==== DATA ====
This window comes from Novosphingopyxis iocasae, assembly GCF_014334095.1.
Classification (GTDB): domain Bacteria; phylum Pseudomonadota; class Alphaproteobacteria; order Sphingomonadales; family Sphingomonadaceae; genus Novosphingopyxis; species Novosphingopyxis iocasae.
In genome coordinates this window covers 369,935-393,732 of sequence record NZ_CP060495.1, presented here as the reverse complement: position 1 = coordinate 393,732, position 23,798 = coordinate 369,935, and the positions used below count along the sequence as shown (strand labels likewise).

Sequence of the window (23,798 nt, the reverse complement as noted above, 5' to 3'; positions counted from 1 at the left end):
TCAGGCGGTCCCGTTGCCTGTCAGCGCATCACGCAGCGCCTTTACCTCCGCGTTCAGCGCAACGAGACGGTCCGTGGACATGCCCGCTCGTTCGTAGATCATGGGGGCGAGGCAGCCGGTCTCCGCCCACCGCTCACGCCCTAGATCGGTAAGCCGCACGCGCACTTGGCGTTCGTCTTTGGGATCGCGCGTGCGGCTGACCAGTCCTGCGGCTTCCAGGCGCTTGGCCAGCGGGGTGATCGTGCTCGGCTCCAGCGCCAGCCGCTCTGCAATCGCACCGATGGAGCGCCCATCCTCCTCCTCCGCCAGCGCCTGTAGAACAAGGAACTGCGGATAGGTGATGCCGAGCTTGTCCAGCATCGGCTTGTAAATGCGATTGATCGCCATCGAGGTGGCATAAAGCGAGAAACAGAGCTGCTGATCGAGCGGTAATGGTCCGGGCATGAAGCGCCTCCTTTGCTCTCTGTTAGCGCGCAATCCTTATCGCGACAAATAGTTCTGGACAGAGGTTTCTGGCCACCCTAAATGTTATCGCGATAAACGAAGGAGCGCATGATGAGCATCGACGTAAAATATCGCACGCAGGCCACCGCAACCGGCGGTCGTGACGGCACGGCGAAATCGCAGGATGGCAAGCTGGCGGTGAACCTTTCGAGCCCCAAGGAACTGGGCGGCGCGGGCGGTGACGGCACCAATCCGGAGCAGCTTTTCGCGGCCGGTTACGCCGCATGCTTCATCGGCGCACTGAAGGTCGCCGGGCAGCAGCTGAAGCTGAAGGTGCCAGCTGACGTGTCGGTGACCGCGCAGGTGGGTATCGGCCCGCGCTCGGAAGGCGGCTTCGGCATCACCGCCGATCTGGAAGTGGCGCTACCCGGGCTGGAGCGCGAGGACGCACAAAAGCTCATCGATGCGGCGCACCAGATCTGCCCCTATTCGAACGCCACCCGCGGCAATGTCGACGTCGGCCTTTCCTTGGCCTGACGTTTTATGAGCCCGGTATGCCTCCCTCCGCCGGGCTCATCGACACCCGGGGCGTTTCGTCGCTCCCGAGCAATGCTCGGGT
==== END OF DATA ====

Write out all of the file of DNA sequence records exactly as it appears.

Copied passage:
This window comes from Novosphingopyxis iocasae, assembly GCF_014334095.1.
Classification (GTDB): domain Bacteria; phylum Pseudomonadota; class Alphaproteobacteria; order Sphingomonadales; family Sphingomonadaceae; genus Novosphingopyxis; species Novosphingopyxis iocasae.
In genome coordinates this window covers 369,935-393,732 of sequence record NZ_CP060495.1, presented here as the reverse complement: position 1 = coordinate 393,732, position 23,798 = coordinate 369,935, and the positions used below count along the sequence as shown (strand labels likewise).

Sequence of the window (23,798 nt, the reverse complement as noted above, 5' to 3'; positions counted from 1 at the left end):
TCAGGCGGTCCCGTTGCCTGTCAGCGCATCACGCAGCGCCTTTACCTCCGCGTTCAGCGCAACGAGACGGTCCGTGGACATGCCCGCTCGTTCGTAGATCATGGGGGCGAGGCAGCCGGTCTCCGCCCACCGCTCACGCCCTAGATCGGTAAGCCGCACGCGCACTTGGCGTTCGTCTTTGGGATCGCGCGTGCGGCTGACCAGTCCTGCGGCTTCCAGGCGCTTGGCCAGCGGGGTGATCGTGCTCGGCTCCAGCGCCAGCCGCTCTGCAATCGCACCGATGGAGCGCCCATCCTCCTCCTCCGCCAGCGCCTGTAGAACAAGGAACTGCGGATAGGTGATGCCGAGCTTGTCCAGCATCGGCTTGTAAATGCGATTGATCGCCATCGAGGTGGCATAAAGCGAGAAACAGAGCTGCTGATCGAGCGGTAATGGTCCGGGCATGAAGCGCCTCCTTTGCTCTCTGTTAGCGCGCAATCCTTATCGCGACAAATAGTTCTGGACAGAGGTTTCTGGCCACCCTAAATGTTATCGCGATAAACGAAGGAGCGCATGATGAGCATCGACGTAAAATATCGCACGCAGGCCACCGCAACCGGCGGTCGTGACGGCACGGCGAAATCGCAGGATGGCAAGCTGGCGGTGAACCTTTCGAGCCCCAAGGAACTGGGCGGCGCGGGCGGTGACGGCACCAATCCGGAGCAGCTTTTCGCGGCCGGTTACGCCGCATGCTTCATCGGCGCACTGAAGGTCGCCGGGCAGCAGCTGAAGCTGAAGGTGCCAGCTGACGTGTCGGTGACCGCGCAGGTGGGTATCGGCCCGCGCTCGGAAGGCGGCTTCGGCATCACCGCCGATCTGGAAGTGGCGCTACCCGGGCTGGAGCGCGAGGACGCACAAAAGCTCATCGATGCGGCGCACCAGATCTGCCCCTATTCGAACGCCACCCGCGGCAATGTCGACGTCGGCCTTTCCTTGGCCTGACGTTTTATGAGCCCGGTATGCCTCCCTCCGCCGGGCTCATCGACACCCGGGGCGTTTCGTCGCTCCCGAGCAATGCTCGGGT